You know your dog or cat best, so watch them closely and notice when they seem livelier or more sluggish, or their eyes are brighter or their coat a bit more shiny or dull, and adjust your supplement regime to meet their needs.

Amino acids deserve a special mention here. Some amino acids are required in the diet, while some are produced by the body. A healthy, well-rounded diet will provide all the essential amino acids required from food, except for the amino acid taurine required by cats. Commercial cat foods are almost all supplemented with this essential amino acid, but if you are making part or all of your feline friend’s meals at home, then be sure to add taurine to their diet. This can be accomplished with a good multi-vitamin made for cats such as Halo's Mineral Mix or by including mackerel, clams or raw hearts (beef, lamb, chicken or turkey) in the diet. Taurine is destroyed by heat, however, so be sure these are fed raw or the supplement is added to food after it has been cooked.

Monday, November 17, 2008

Foster & Rescue Discount Program at GreenPets

Are you with a pet rescue organizations or currently have pets you are fostering?

GreenPets gives discounts to organizations and volunteers like you who help pets that are awaiting permanent homes. Thank you for all your hard work!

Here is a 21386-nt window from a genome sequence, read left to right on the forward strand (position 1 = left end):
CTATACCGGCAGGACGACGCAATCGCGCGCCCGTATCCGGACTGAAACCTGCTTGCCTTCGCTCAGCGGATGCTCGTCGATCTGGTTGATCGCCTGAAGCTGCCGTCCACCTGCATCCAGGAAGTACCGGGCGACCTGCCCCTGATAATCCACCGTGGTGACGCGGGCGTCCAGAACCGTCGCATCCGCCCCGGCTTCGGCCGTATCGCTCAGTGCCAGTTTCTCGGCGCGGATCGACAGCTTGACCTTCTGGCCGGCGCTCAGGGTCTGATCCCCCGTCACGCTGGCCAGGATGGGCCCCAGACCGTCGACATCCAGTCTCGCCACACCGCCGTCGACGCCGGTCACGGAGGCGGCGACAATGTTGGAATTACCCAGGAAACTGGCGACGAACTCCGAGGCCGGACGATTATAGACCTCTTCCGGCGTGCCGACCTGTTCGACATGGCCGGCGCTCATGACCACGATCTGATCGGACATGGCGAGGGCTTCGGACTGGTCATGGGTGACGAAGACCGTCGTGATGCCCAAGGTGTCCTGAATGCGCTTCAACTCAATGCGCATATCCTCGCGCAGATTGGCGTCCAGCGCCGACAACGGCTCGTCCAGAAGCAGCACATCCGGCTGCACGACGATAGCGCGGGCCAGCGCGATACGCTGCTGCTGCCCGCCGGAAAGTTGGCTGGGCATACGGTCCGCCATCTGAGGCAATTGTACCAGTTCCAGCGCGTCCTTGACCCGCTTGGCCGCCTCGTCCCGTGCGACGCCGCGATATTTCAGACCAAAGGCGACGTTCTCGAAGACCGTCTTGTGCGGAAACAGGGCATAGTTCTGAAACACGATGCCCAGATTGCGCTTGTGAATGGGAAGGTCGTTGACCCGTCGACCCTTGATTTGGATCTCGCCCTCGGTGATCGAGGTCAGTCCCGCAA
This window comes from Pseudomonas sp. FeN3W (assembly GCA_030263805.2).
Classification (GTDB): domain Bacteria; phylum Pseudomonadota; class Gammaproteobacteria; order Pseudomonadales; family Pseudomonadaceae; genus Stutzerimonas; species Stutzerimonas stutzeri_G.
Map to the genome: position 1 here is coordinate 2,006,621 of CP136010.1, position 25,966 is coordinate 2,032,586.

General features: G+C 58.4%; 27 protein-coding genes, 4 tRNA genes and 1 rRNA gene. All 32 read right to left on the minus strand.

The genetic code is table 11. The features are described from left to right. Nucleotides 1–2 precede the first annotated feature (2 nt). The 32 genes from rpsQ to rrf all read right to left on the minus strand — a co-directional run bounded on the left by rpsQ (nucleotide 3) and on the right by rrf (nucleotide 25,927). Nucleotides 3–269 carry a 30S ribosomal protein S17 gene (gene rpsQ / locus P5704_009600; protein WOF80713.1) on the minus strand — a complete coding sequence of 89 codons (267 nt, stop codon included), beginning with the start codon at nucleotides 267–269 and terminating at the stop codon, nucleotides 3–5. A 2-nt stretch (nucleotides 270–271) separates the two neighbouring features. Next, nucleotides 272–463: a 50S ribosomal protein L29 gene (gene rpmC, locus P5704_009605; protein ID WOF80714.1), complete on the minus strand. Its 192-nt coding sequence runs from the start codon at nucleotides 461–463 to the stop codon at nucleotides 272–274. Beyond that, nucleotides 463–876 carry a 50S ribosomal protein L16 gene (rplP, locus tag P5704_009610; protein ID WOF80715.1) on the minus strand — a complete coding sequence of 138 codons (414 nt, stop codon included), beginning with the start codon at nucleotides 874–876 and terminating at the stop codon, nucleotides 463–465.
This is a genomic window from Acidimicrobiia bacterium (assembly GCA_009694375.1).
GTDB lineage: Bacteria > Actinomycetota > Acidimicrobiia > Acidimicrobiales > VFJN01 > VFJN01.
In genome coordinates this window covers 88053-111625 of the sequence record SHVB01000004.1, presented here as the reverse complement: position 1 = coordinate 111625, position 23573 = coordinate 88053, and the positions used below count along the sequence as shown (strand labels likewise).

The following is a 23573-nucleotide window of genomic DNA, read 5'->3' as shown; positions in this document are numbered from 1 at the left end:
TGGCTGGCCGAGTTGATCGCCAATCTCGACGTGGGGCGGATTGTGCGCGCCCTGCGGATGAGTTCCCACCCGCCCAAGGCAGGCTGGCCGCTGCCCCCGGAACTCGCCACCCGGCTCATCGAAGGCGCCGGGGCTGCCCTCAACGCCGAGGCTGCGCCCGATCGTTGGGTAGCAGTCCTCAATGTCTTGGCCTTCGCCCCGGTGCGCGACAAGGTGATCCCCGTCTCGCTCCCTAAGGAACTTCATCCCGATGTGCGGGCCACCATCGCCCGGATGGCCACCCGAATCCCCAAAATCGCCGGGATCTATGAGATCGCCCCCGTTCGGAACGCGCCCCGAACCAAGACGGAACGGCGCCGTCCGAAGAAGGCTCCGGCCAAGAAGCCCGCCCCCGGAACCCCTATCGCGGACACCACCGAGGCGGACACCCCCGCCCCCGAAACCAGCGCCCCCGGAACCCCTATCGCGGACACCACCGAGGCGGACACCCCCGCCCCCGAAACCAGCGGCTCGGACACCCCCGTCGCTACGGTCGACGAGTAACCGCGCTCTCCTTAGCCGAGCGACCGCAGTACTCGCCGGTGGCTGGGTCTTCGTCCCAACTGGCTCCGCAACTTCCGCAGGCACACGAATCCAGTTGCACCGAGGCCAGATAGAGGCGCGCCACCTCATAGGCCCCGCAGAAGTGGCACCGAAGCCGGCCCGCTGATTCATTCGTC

15% off a case of food
15% off two or more large bags of dog food (20+ lbs.)
20% off toys and supplies
20% off accoutrements (leashes, collars, beds, crates)

Why Bring Your Cat to the Groomer?

1. Eliminates dander (which can cause allergic reactions in people)

2. Reduces hairballs

3. Less shedding

We can groom your cat and clip its nails.

Call to make an appointment! (202) 986-7907

by Wendy-Jon Campos, Groomer

Friday, November 07, 2008

Dog-Based Robots Helping Handicapped

Service dogs, invaluable companions providing assistance to physically impaired individuals, are an elite and desired breed. Their presence in a home can make everyday tasks that are difficult - if not impossible - achievable, enhancing the quality of life for the disabled.

Yet with a cost averaging $16,000 per dog – not to mention the two years of training required to hone these skills – the demand for these canines’ exceeds their availability.

Researchers at the Georgia Institute of Technology have engineered a biologically inspired robot that mirrors the actions of sought-after service dogs. Users verbally command the robot to complete a task and the robot responds once a basic laser pointer illuminates the location of the desired action.

For instance, if a person needs an item fetched, that individual would normally command a service dog to do so and then gesture with their hands toward the location. The service robot mimics the process, with the hand gesture replaced by aiming the laser pointer at the desired item.

Employing this technology, users can accomplish basic yet challenging missions such as opening doors, drawers and retrieving medication.

“It’s a road to get robots out there helping people sooner,” said Professor Charlie Kemp, Georgia Tech Department of Biomedical Engineering. “Service dogs have a great history of helping people, but there’s a multi-year waiting list. It’s a very expensive thing to have. We think robots will eventually help to meet those needs.”